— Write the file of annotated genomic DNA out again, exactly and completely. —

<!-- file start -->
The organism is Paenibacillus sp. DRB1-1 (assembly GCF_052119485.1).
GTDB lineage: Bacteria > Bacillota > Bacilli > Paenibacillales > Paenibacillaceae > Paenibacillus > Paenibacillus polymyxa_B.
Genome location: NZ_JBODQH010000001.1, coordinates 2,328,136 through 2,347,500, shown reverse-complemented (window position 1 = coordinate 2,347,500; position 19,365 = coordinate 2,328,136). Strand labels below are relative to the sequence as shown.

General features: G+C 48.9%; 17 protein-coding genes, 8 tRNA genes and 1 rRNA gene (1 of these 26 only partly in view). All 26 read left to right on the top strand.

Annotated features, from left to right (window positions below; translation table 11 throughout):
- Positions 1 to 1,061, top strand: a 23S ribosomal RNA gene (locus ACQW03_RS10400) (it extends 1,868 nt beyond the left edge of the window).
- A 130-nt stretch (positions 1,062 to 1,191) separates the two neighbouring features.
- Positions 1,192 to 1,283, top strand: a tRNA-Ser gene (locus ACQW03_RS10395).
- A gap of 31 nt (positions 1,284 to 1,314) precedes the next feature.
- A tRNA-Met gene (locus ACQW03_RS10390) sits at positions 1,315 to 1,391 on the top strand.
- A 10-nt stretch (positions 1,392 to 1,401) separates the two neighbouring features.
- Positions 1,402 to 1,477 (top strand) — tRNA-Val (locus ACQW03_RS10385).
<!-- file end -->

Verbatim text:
The organism is Paenibacillus sp. DRB1-1 (assembly GCF_052119485.1).
GTDB lineage: Bacteria > Bacillota > Bacilli > Paenibacillales > Paenibacillaceae > Paenibacillus > Paenibacillus polymyxa_B.
Genome location: NZ_JBODQH010000001.1, coordinates 2,328,136 through 2,347,500, shown reverse-complemented (window position 1 = coordinate 2,347,500; position 19,365 = coordinate 2,328,136). Strand labels below are relative to the sequence as shown.

General features: G+C 48.9%; 17 protein-coding genes, 8 tRNA genes and 1 rRNA gene (1 of these 26 only partly in view). All 26 read left to right on the top strand.

Annotated features, from left to right (window positions below; translation table 11 throughout):
- Positions 1 to 1,061, top strand: a 23S ribosomal RNA gene (locus ACQW03_RS10400) (it extends 1,868 nt beyond the left edge of the window).
- A 130-nt stretch (positions 1,062 to 1,191) separates the two neighbouring features.
- Positions 1,192 to 1,283, top strand: a tRNA-Ser gene (locus ACQW03_RS10395).
- A gap of 31 nt (positions 1,284 to 1,314) precedes the next feature.
- A tRNA-Met gene (locus ACQW03_RS10390) sits at positions 1,315 to 1,391 on the top strand.
- A 10-nt stretch (positions 1,392 to 1,401) separates the two neighbouring features.
- Positions 1,402 to 1,477 (top strand) — tRNA-Val (locus ACQW03_RS10385).